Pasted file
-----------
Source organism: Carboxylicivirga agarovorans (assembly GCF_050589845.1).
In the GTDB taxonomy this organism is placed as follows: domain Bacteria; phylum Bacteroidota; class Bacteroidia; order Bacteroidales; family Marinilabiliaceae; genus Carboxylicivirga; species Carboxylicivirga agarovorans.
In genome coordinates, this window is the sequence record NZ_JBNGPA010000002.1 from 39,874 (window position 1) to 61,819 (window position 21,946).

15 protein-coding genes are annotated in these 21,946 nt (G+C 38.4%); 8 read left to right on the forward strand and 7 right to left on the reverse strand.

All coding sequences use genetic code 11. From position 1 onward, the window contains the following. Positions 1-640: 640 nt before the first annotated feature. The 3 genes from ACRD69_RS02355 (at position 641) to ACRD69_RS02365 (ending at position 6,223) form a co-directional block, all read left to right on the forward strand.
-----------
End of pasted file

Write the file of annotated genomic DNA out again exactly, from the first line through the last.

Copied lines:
Source organism: Carboxylicivirga agarovorans (assembly GCF_050589845.1).
In the GTDB taxonomy this organism is placed as follows: domain Bacteria; phylum Bacteroidota; class Bacteroidia; order Bacteroidales; family Marinilabiliaceae; genus Carboxylicivirga; species Carboxylicivirga agarovorans.
In genome coordinates, this window is the sequence record NZ_JBNGPA010000002.1 from 39,874 (window position 1) to 61,819 (window position 21,946).

15 protein-coding genes are annotated in these 21,946 nt (G+C 38.4%); 8 read left to right on the forward strand and 7 right to left on the reverse strand.

All coding sequences use genetic code 11. From position 1 onward, the window contains the following. Positions 1-640: 640 nt before the first annotated feature. The 3 genes from ACRD69_RS02355 (at position 641) to ACRD69_RS02365 (ending at position 6,223) form a co-directional block, all read left to right on the forward strand.